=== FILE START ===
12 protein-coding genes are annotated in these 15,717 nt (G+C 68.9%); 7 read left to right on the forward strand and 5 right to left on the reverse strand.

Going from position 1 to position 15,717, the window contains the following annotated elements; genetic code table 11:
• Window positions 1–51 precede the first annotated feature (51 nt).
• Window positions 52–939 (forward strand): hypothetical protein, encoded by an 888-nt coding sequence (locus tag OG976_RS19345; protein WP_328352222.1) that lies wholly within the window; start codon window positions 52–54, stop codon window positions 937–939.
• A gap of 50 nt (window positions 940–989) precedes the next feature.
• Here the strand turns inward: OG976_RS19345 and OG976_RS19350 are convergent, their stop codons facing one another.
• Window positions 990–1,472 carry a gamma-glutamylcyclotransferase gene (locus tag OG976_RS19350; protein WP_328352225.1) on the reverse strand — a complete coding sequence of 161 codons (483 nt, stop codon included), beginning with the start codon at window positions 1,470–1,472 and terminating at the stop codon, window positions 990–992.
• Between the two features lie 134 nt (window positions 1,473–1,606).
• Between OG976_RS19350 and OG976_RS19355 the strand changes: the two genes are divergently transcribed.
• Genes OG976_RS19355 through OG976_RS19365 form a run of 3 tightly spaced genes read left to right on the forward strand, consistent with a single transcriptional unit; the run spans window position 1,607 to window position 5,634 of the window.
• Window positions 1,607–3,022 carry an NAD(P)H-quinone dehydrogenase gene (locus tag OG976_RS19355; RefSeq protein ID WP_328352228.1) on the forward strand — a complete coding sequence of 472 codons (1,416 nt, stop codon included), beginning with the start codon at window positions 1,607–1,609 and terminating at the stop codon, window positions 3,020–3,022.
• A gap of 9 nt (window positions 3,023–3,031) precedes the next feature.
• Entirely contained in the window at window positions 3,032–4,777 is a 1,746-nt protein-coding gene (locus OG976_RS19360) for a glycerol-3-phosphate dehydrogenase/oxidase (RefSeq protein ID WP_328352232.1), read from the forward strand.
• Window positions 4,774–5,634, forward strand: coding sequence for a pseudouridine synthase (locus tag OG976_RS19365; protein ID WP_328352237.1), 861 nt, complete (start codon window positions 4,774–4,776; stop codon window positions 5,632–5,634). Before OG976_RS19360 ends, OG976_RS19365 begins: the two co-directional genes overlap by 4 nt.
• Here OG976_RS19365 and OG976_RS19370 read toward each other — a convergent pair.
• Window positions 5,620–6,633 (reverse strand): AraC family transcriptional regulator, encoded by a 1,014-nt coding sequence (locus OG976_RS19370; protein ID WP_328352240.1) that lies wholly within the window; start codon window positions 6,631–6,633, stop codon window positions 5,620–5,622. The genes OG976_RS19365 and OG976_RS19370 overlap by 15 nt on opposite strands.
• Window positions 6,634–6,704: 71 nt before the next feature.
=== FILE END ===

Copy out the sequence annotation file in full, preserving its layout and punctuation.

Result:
12 protein-coding genes are annotated in these 15,717 nt (G+C 68.9%); 7 read left to right on the forward strand and 5 right to left on the reverse strand.

Going from position 1 to position 15,717, the window contains the following annotated elements; genetic code table 11:
• Window positions 1–51 precede the first annotated feature (51 nt).
• Window positions 52–939 (forward strand): hypothetical protein, encoded by an 888-nt coding sequence (locus tag OG976_RS19345; protein WP_328352222.1) that lies wholly within the window; start codon window positions 52–54, stop codon window positions 937–939.
• A gap of 50 nt (window positions 940–989) precedes the next feature.
• Here the strand turns inward: OG976_RS19345 and OG976_RS19350 are convergent, their stop codons facing one another.
• Window positions 990–1,472 carry a gamma-glutamylcyclotransferase gene (locus tag OG976_RS19350; protein WP_328352225.1) on the reverse strand — a complete coding sequence of 161 codons (483 nt, stop codon included), beginning with the start codon at window positions 1,470–1,472 and terminating at the stop codon, window positions 990–992.
• Between the two features lie 134 nt (window positions 1,473–1,606).
• Between OG976_RS19350 and OG976_RS19355 the strand changes: the two genes are divergently transcribed.
• Genes OG976_RS19355 through OG976_RS19365 form a run of 3 tightly spaced genes read left to right on the forward strand, consistent with a single transcriptional unit; the run spans window position 1,607 to window position 5,634 of the window.
• Window positions 1,607–3,022 carry an NAD(P)H-quinone dehydrogenase gene (locus tag OG976_RS19355; RefSeq protein ID WP_328352228.1) on the forward strand — a complete coding sequence of 472 codons (1,416 nt, stop codon included), beginning with the start codon at window positions 1,607–1,609 and terminating at the stop codon, window positions 3,020–3,022.
• A gap of 9 nt (window positions 3,023–3,031) precedes the next feature.
• Entirely contained in the window at window positions 3,032–4,777 is a 1,746-nt protein-coding gene (locus OG976_RS19360) for a glycerol-3-phosphate dehydrogenase/oxidase (RefSeq protein ID WP_328352232.1), read from the forward strand.
• Window positions 4,774–5,634, forward strand: coding sequence for a pseudouridine synthase (locus tag OG976_RS19365; protein ID WP_328352237.1), 861 nt, complete (start codon window positions 4,774–4,776; stop codon window positions 5,632–5,634). Before OG976_RS19360 ends, OG976_RS19365 begins: the two co-directional genes overlap by 4 nt.
• Here OG976_RS19365 and OG976_RS19370 read toward each other — a convergent pair.
• Window positions 5,620–6,633 (reverse strand): AraC family transcriptional regulator, encoded by a 1,014-nt coding sequence (locus OG976_RS19370; protein ID WP_328352240.1) that lies wholly within the window; start codon window positions 6,631–6,633, stop codon window positions 5,620–5,622. The genes OG976_RS19365 and OG976_RS19370 overlap by 15 nt on opposite strands.
• Window positions 6,634–6,704: 71 nt before the next feature.